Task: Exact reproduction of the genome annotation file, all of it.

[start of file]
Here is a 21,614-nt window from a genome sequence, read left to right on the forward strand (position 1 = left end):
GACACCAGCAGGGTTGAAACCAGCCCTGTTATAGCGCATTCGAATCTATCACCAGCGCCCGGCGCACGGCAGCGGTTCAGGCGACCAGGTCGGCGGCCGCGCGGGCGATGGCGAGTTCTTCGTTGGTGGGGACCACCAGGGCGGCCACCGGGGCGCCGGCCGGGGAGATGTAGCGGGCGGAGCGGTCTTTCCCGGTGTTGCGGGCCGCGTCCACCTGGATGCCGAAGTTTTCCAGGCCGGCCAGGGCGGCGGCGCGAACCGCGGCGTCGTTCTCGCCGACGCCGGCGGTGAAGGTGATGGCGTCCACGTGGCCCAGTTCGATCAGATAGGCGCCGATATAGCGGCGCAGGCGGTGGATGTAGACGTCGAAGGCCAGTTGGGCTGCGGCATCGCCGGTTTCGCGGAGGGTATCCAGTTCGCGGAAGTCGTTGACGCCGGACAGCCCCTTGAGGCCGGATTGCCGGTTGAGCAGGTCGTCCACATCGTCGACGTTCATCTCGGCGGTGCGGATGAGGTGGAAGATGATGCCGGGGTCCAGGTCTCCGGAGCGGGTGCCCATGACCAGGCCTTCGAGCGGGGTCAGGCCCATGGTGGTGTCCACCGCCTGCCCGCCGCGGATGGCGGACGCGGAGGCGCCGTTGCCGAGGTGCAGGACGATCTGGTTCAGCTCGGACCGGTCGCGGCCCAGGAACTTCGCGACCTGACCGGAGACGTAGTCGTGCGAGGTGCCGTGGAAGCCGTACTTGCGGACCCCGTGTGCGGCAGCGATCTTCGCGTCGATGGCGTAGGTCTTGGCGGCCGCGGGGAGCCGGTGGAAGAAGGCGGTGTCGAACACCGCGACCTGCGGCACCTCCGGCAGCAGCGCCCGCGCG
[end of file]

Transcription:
Here is a 21,614-nt window from a genome sequence, read left to right on the forward strand (position 1 = left end):
GACACCAGCAGGGTTGAAACCAGCCCTGTTATAGCGCATTCGAATCTATCACCAGCGCCCGGCGCACGGCAGCGGTTCAGGCGACCAGGTCGGCGGCCGCGCGGGCGATGGCGAGTTCTTCGTTGGTGGGGACCACCAGGGCGGCCACCGGGGCGCCGGCCGGGGAGATGTAGCGGGCGGAGCGGTCTTTCCCGGTGTTGCGGGCCGCGTCCACCTGGATGCCGAAGTTTTCCAGGCCGGCCAGGGCGGCGGCGCGAACCGCGGCGTCGTTCTCGCCGACGCCGGCGGTGAAGGTGATGGCGTCCACGTGGCCCAGTTCGATCAGATAGGCGCCGATATAGCGGCGCAGGCGGTGGATGTAGACGTCGAAGGCCAGTTGGGCTGCGGCATCGCCGGTTTCGCGGAGGGTATCCAGTTCGCGGAAGTCGTTGACGCCGGACAGCCCCTTGAGGCCGGATTGCCGGTTGAGCAGGTCGTCCACATCGTCGACGTTCATCTCGGCGGTGCGGATGAGGTGGAAGATGATGCCGGGGTCCAGGTCTCCGGAGCGGGTGCCCATGACCAGGCCTTCGAGCGGGGTCAGGCCCATGGTGGTGTCCACCGCCTGCCCGCCGCGGATGGCGGACGCGGAGGCGCCGTTGCCGAGGTGCAGGACGATCTGGTTCAGCTCGGACCGGTCGCGGCCCAGGAACTTCGCGACCTGACCGGAGACGTAGTCGTGCGAGGTGCCGTGGAAGCCGTACTTGCGGACCCCGTGTGCGGCAGCGATCTTCGCGTCGATGGCGTAGGTCTTGGCGGCCGCGGGGAGCCGGTGGAAGAAGGCGGTGTCGAACACCGCGACCTGCGGCACCTCCGGCAGCAGCGCCCGCGCG